Support the Café

Search our Site

God’s Perspective at the Borders

God’s Perspective at the Borders

Our Gospel reading for today is the story of Joseph listening to the angel who spoke through his dreams, causing him to uproot his family and flee to a foreign country.

If the Holy Family were to seek refuge in the U.S. today as they did all those centuries ago in Egypt, a report much like this might be generated:

“This family of asylum-seekers is questionable at best.  The head of household, Joseph, says that Herod, the corrupt dictator of the country from which they have fled, is seeking to kill their son.  There is no apparent basis for this highly improbable allegation other than a couple of dreams this man relates in which he is purportedly warned by an angel.

“In addition, there is some abnormality in the relationship between this man and the child.  This family comes from a culture where sexual relations outside of wedlock are punishable by stoning, and yet the child was obviously conceived before the couple was married.  When questioned as to whether the child is his son, Joseph hesitates.

“The mother, Mary, is young and abnormally self-assured.  She appears to suffer from the delusion that she and her child will be protected by supernatural forces.  Is this a postpartum psychosis or a psychological issue of longer duration?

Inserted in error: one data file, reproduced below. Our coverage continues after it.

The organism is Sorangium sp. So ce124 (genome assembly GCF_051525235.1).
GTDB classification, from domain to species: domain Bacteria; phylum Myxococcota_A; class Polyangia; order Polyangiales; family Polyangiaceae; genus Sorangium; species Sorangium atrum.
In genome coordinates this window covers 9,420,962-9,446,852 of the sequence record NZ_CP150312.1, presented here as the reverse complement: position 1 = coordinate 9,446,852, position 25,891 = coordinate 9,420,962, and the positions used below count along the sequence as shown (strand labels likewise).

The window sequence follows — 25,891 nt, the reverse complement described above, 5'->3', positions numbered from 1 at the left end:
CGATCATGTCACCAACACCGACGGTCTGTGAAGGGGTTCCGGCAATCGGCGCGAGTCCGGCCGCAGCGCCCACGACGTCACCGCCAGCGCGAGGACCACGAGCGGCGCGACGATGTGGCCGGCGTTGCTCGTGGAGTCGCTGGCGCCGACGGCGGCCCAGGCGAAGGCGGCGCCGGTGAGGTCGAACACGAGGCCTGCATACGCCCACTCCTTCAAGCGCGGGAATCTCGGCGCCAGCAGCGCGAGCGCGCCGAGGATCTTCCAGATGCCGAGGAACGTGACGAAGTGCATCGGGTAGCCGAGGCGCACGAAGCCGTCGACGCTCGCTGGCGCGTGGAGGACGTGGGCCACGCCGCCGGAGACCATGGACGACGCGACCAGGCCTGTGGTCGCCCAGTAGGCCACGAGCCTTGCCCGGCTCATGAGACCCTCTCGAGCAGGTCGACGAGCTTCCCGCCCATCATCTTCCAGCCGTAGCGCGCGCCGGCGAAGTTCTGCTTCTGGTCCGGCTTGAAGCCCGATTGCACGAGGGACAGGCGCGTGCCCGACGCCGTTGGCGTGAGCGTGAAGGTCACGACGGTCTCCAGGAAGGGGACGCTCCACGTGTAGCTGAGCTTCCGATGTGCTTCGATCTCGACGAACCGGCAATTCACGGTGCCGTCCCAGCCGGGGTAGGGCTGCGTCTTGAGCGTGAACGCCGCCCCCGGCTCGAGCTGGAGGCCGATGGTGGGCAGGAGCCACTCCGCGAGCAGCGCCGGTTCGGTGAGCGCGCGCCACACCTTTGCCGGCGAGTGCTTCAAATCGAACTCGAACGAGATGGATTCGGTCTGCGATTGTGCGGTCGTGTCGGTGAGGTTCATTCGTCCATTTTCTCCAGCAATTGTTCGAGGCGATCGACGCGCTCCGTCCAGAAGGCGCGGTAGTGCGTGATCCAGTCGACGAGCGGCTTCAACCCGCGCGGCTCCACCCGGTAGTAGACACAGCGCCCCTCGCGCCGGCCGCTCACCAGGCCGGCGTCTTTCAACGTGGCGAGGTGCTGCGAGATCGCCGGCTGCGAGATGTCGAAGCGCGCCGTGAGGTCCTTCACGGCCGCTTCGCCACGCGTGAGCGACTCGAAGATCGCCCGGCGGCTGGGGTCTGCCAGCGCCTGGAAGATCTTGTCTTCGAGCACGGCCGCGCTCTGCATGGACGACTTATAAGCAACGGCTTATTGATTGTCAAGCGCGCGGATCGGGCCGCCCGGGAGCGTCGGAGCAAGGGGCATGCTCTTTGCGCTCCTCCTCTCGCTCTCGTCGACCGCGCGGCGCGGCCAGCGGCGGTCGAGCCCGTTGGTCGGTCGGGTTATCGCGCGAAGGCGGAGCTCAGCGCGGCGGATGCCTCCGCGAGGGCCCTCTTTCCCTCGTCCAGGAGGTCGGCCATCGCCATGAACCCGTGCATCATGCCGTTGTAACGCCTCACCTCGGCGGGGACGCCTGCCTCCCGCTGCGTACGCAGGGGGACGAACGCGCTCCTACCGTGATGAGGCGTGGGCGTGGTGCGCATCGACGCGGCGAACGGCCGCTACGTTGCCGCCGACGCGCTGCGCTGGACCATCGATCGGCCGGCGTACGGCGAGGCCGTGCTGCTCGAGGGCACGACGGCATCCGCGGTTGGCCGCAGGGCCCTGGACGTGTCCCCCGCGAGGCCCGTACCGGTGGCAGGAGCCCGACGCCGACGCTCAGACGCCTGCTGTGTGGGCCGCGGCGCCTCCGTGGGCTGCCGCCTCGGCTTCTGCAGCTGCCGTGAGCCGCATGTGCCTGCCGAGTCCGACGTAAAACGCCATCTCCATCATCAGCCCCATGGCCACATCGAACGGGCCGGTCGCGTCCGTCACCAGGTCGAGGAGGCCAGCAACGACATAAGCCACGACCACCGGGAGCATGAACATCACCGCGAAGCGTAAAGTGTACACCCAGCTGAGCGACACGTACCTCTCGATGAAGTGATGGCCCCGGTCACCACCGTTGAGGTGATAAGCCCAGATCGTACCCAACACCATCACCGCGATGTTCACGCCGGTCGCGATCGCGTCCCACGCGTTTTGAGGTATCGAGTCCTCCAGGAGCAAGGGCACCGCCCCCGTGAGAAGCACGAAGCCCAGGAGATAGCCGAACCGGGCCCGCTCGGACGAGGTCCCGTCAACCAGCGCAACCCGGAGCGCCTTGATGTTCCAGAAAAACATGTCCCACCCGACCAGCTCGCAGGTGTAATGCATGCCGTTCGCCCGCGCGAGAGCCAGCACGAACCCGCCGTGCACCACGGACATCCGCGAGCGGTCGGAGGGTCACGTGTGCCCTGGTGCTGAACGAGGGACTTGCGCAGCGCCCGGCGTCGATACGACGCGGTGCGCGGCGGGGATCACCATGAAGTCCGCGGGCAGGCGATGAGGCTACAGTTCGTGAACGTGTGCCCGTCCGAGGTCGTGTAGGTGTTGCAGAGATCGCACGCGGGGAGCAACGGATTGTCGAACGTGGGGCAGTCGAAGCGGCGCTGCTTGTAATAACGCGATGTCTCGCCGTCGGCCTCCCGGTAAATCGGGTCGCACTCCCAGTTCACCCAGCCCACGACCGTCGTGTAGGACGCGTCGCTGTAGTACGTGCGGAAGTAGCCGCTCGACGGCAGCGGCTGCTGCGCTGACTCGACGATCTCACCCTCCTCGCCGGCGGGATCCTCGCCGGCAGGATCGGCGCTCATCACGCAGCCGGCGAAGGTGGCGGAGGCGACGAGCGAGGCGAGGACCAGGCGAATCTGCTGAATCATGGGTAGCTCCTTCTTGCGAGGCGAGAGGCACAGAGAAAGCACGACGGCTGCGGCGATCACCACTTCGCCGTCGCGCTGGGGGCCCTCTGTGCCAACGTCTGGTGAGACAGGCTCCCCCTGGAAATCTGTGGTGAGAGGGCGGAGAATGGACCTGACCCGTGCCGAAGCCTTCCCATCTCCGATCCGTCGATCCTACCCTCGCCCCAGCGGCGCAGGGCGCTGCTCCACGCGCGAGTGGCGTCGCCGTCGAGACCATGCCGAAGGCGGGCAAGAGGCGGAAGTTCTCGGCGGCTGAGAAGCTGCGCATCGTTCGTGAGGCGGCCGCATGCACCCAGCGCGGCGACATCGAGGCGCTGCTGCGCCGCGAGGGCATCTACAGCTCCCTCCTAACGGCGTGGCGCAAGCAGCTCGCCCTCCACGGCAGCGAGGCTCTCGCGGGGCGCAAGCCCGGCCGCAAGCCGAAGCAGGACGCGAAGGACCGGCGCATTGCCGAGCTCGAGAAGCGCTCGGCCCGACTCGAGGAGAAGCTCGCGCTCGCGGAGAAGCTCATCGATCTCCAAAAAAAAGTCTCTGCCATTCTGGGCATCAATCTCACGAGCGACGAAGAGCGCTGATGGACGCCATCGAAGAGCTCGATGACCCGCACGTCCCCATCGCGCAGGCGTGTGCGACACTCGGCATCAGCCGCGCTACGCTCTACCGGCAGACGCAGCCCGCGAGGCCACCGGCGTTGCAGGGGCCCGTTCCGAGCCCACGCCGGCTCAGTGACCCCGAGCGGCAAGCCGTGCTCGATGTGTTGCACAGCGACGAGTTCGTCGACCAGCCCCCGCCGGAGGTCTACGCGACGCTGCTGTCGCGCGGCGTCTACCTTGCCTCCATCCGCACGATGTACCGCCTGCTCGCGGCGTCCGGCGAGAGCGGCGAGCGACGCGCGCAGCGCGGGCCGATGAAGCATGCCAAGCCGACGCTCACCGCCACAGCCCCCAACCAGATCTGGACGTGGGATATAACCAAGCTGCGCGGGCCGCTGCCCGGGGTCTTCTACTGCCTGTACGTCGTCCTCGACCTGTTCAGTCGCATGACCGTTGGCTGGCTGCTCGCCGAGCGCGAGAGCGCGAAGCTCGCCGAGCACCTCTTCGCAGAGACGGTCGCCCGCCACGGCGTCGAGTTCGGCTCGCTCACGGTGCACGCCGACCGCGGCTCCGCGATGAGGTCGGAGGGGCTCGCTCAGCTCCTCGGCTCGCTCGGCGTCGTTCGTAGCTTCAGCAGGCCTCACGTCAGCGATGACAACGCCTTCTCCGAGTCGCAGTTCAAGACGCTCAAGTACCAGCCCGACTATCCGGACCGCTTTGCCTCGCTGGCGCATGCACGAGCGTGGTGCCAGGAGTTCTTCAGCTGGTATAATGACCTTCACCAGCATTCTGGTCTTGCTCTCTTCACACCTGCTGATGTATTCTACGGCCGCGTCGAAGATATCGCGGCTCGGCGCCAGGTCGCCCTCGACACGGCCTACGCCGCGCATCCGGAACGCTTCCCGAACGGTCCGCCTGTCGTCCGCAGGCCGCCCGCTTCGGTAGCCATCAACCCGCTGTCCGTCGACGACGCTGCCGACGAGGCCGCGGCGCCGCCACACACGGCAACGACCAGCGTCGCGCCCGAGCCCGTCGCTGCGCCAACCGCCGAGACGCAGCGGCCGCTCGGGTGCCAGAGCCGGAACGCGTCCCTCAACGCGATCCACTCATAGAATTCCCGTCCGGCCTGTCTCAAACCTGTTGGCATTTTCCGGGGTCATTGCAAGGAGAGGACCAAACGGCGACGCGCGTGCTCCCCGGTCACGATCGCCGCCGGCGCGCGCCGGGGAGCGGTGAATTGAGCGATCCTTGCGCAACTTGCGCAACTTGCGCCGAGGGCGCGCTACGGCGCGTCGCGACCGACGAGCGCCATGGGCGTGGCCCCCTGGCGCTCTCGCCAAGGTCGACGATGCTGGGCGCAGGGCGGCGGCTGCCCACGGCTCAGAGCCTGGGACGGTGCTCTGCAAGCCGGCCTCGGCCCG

“The family claims that they would be residing in the U.S. only temporarily, hoping to return to their country when Herod is no longer in power.

“At the very least asylum should be denied Joseph, since he likely has no biological relationship with the purportedly threatened child.  The mother, Mary, is not a reliable source of information. We have to ask: how likely is it that her child is perceived as a threat by such a powerful man as is Herod?  Perhaps Herod’s recent Purge of Innocents has sparked this woman’s fantasy.

“My recommendation is to deny asylum to this entire family.”


Each family that awaits judgment at the borders of the U.S. is a holy family.  Not only is each beloved of God, but each has a potential destiny of profound benefit to the world.  The cynical assumptions that are the basis for turning away asylum-seekers are not conducive to the creative manifestation of the Holy Spirit.  God’s perspective is very different from ours.


Dear Creator, help us, I pray, to see from your large point of view. Amen.


Laurie Gudim is a writer, religious iconographer, and spiritual director living in Ft. Collins, CO.  To get to know her a little better visit


Café Comments?

Our comment policy requires that you use your real first and last names and provide an email address (your email will not be published). Comments that use non-PG rated language, include personal attacks, that are not provable as fact or that we deem in any way to be counter to our mission of fostering respectful dialogue will not be posted.

Oldest Most Voted
Inline Feedbacks
View all comments
Chris Harwood